– The heritage room, for its part, has no connection with the subject except the historical period, as it briefly described the history of the various peoples who immigrated to Singapore in the 19th century. There are many explanations about their traditions, cultural festivals, traditional costumes and musical instruments.

 

Singapore Philatelic Museum - Histoire

 

 

In the corridors are also exposed stamps or elements linked to the post, such as mailboxes. But we can also see 3D stamps (on condition you have the red and blue glasses) and even luxury stamps, created by Swarovski with glued crystals on them (for the modest sum of SGD125 the set of two stamps).
There are also old used pieces such as buffers for dating postal mail before the automatic sorting machines take over.

 

Singapore Philatelic Museum - Tampon

 

 

Once completed the permanent galleries, let’s climb upstairs to see with child’s eyes the two temporary collections.
When I visited, the first one retraced the entire route of spices and various maritime explorations and discoveries, made ​​by Columbus (discovery of the Americas), Magellan (first complete world tour) and Da Gama (discovery of the India’s maritime road).
The second one was about the year of the Dragon and quite frankly oriented to entertain the children with a playground, and small workshops discoveries.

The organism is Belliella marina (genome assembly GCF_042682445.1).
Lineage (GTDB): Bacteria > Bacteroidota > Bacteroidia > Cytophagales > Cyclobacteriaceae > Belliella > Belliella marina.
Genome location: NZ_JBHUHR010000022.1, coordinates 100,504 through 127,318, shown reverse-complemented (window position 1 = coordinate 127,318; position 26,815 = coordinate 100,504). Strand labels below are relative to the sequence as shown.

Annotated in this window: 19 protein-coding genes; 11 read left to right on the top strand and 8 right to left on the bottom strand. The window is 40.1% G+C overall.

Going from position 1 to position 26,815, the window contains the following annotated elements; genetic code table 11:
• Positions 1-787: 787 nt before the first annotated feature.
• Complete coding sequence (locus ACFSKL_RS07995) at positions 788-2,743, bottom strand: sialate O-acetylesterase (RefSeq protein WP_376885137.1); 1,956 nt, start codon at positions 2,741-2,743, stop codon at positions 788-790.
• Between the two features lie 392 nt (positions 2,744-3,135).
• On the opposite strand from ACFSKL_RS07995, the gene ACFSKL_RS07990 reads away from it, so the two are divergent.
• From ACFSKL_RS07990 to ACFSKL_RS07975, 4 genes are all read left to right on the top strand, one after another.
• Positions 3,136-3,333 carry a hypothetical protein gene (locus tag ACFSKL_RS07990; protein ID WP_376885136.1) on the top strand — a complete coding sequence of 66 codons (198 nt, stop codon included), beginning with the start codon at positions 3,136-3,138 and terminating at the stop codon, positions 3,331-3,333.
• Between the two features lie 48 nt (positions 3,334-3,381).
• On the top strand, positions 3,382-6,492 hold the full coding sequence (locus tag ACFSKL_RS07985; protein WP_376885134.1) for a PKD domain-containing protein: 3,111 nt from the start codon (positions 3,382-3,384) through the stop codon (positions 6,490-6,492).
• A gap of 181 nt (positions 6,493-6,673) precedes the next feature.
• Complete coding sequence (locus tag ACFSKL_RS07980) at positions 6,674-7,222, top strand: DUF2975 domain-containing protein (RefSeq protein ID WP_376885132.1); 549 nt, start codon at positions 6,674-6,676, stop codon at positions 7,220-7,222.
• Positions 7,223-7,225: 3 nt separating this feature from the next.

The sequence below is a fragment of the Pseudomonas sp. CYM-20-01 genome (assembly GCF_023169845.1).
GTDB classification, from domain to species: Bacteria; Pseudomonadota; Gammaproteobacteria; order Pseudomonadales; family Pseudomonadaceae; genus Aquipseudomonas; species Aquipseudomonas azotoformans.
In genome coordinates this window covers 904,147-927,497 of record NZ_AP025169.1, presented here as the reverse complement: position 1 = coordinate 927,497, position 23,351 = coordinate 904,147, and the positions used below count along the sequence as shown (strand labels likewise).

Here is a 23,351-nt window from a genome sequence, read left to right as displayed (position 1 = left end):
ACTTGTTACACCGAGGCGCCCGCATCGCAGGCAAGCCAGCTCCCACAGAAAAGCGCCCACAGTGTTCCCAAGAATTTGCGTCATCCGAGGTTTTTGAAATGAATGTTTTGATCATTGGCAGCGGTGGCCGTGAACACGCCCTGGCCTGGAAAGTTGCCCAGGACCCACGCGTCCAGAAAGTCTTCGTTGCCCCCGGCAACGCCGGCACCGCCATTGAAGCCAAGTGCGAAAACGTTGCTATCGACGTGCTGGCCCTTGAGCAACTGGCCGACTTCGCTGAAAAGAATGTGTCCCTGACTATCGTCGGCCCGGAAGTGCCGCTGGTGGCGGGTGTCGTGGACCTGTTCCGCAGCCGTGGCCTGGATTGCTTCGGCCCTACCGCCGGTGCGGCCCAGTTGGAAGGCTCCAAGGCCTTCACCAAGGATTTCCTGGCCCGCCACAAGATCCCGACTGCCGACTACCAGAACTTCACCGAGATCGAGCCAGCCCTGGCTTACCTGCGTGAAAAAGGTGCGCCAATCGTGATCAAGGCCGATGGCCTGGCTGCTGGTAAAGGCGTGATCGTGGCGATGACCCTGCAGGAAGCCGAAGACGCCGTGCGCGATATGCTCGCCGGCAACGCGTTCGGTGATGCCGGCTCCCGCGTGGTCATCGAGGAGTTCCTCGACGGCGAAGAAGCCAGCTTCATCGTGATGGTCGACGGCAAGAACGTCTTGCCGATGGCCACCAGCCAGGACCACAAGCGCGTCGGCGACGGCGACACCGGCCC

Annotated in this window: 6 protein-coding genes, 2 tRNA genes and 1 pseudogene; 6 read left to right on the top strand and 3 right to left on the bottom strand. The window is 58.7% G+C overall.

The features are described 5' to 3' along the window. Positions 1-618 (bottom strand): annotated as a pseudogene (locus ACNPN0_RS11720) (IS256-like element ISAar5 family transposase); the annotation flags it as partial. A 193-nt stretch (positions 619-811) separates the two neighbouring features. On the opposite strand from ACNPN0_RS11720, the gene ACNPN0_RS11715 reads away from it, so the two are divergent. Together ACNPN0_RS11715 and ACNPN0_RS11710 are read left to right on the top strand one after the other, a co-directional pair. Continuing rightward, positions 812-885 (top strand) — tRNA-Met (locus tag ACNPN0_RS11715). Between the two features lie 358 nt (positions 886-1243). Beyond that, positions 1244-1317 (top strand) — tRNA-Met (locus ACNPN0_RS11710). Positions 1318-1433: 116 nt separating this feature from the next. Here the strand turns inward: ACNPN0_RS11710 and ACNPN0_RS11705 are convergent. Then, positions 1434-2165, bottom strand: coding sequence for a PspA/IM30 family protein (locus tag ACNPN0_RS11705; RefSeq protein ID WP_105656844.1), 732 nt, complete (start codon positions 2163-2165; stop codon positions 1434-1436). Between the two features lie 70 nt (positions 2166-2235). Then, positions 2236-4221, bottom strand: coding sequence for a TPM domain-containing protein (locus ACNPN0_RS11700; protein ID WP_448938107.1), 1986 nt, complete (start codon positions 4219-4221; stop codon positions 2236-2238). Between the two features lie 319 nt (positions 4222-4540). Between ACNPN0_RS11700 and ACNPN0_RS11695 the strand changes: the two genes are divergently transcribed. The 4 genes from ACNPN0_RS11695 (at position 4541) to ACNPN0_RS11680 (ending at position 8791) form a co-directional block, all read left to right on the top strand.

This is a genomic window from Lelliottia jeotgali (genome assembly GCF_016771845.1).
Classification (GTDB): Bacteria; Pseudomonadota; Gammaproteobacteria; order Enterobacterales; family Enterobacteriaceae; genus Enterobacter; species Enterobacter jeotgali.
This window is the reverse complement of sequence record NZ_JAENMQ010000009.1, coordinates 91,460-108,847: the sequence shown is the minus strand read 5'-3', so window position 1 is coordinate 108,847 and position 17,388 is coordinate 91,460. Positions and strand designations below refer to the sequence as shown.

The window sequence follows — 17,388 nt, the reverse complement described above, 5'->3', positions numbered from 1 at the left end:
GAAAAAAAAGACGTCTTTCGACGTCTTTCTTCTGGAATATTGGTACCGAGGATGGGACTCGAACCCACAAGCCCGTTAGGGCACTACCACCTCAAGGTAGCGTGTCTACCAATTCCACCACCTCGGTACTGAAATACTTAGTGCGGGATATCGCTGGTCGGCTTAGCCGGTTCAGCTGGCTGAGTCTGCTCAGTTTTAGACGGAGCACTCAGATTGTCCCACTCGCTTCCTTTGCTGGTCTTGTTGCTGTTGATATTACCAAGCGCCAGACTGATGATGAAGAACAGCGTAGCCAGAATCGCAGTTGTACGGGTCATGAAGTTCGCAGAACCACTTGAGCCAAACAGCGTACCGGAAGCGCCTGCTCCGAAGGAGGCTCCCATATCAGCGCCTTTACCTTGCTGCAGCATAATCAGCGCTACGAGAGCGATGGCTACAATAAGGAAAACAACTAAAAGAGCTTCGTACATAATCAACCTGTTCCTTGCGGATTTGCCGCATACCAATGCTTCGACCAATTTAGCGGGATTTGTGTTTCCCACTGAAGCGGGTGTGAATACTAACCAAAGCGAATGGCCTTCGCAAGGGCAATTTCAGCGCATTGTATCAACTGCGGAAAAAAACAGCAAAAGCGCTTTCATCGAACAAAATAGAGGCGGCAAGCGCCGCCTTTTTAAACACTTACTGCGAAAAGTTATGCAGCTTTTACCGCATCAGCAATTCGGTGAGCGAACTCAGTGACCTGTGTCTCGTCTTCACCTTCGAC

All, of course, with complete albums of stamps about the exposed themes.

 

Singapore Philatelic Museum - Dragon

 

 

There is also a room called “Lee Foundation Atrium” which traces the close relationship in the evolution of stamp between Siam (Thailand) and Singapore.
It is interesting to see how the evolution of stamp is closely linked with the conquests of the British crown. This is somehow the technological footprint left by the English in all counters they had enroute to India.

 

Singapore Philatelic Museum - Atrium

 

 

My visit ends after 1:30 walking around and discovering the story of the stamp, its expansion in the world, its manufacturing process, and finally why people collect them, either for their rarity, their defects, or for the witness they bring about the history of the country.
As the exit of all museums around the world, there is a shop with souvenirs. But because here is Singapore, and people still have money there are some collectibles that really stand out. Such as this set of 30 stamps in gold plated solid sterling silver, that clearly target only advised collectors, passionate and wealthy.

 

Singapore Philatelic Museum - Timbres

 

 

My conclusion about the Singapore Philatelic Museum :

That’s it, the visit is over. I came in this museum, thinking “why not?” And I’m not disappointed. Despite the fact that I didn’t suddenly discovered in me the vibrant fibber of a philatelist, I had a great time learning a lot of things from an universe that was completely unknown to me.
You are living in Singapore? I recommend visiting this museum if you are passionate about the subject or if you want to learn about the subject. But if you’re visiting tourists with short schedule, enjoy your time visiting other places much more typical.